Kilmainham Treaty

Kilmainham Treaty

The Kilmainham Treaty was an agreement between the British government under William Ewart Gladstone and the Irish nationalist leader Charles Stewart Parnell. It was seen as a major triumph for Irish nationalism as they managed to get reform from a British government. The agreement extended the terms of the 1881 Second Land Bill that Gladstone had put forth to be on a fairer basis to Irish peasants. When that bill failed to satisfy Charles Parnell he questioned the "civility" of the English and warned of possible violence in England because of the legislation. Parnell was not endorsing violence, trying only to give warning. Subsequently, Charles Parnell was imprisoned in the Kilmainham gaol and eventually Gladstone wanted his freedom enough (in order to quiet disruptions from the people) that he amended the bill. It was brokered by Joseph Chamberlain and the O'Sheas, and Parnell supported the act as a condition of his release.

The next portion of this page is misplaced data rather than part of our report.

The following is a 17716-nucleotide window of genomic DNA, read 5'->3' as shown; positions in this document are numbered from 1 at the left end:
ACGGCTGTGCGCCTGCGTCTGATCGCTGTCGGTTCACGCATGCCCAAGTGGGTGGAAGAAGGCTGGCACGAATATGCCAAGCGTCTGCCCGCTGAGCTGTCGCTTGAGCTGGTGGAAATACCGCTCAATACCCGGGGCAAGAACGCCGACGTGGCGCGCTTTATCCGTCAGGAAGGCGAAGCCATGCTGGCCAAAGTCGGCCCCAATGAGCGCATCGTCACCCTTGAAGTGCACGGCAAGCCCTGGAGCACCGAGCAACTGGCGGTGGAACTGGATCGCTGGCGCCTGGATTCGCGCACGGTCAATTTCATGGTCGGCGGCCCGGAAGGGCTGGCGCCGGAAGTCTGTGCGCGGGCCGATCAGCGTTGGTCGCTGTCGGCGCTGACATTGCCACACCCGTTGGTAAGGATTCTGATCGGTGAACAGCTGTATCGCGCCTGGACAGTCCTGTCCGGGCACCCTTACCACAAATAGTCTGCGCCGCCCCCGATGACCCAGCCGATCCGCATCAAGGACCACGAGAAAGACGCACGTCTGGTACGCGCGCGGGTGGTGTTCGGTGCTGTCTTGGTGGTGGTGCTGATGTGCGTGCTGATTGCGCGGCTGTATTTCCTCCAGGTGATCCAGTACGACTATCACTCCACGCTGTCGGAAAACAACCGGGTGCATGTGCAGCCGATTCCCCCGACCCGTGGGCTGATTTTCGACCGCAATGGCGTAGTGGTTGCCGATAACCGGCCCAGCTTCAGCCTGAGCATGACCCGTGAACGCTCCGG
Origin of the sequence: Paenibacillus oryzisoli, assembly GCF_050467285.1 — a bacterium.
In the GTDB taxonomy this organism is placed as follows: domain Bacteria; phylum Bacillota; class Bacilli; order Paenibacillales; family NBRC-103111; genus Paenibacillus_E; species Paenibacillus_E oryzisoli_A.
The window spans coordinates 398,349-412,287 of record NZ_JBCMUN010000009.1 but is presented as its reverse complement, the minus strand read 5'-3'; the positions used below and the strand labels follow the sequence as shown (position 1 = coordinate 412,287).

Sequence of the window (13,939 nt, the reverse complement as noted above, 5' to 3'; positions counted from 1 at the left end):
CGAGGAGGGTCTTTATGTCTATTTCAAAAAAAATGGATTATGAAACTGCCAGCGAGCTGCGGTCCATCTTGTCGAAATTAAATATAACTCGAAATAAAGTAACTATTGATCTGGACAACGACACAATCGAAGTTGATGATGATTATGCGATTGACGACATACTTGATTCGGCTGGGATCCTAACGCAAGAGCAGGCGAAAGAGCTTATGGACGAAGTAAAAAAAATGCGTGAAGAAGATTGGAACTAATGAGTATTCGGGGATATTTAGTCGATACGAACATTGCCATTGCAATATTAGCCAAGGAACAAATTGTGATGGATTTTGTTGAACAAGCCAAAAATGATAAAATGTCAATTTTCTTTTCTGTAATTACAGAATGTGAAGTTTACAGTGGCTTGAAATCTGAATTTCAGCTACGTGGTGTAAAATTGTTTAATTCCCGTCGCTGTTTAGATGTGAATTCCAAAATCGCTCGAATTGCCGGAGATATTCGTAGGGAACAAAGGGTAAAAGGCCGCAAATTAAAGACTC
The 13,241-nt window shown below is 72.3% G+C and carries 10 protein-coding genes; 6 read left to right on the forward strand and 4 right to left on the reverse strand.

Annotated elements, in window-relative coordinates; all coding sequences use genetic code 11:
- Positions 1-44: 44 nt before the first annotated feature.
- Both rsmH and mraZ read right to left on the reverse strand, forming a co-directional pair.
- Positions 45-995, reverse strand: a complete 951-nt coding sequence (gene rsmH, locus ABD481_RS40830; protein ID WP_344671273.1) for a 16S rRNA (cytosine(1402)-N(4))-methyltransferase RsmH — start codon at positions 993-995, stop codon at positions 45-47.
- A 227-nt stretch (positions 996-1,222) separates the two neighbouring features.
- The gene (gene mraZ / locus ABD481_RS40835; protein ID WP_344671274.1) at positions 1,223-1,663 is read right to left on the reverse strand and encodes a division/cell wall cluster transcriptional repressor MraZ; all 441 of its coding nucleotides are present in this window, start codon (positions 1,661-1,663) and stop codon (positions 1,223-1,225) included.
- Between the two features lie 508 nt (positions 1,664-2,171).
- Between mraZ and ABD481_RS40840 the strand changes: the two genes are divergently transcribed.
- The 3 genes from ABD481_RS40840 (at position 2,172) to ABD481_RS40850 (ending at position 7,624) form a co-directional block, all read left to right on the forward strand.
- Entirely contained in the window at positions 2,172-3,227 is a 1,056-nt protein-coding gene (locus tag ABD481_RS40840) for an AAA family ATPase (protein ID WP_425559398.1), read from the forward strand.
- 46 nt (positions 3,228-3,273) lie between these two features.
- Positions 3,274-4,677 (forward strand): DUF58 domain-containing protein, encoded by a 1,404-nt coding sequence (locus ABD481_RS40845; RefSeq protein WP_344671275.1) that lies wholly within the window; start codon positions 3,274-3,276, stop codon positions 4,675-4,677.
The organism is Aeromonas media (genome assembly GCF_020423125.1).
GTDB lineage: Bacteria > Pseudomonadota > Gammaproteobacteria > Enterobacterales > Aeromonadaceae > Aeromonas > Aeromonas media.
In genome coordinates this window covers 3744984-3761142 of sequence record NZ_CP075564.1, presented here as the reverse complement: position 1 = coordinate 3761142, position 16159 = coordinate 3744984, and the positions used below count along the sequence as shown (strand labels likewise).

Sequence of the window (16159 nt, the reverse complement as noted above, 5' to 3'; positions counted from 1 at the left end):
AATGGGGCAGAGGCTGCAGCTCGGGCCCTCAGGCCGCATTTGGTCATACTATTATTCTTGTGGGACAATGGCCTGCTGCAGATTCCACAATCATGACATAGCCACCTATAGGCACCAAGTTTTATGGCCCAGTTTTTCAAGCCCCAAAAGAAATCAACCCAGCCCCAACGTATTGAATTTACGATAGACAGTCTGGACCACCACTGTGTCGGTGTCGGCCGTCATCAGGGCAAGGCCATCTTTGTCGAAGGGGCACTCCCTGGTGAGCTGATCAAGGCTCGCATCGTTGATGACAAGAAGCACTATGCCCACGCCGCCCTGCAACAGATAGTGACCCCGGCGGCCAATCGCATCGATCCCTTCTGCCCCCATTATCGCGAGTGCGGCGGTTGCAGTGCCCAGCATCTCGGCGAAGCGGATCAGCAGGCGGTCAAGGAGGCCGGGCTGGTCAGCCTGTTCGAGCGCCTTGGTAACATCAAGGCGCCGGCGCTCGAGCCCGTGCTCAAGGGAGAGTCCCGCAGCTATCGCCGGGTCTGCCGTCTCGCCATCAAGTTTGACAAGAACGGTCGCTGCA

The fact that it was called a treaty is important. Since treaties were usually signed between two nations, it began to spread the possibility and the idea that Ireland could become a country that was separate from Britain. Parnell managed to place a spin on the treaty itself and so it became popular in Ireland and it strengthened Irish nationalism as Parnell had managed to force concessions from Britain.

It was signed May 2nd 1882 in Kilmainham as this was where Parnell had been imprisoned. After the treaty was signed Parnell was released from gaol and he was transformed from a respected leader to a national hero. However, this event was overshadowed by the Phoenix Park Murders that occurred four days later.

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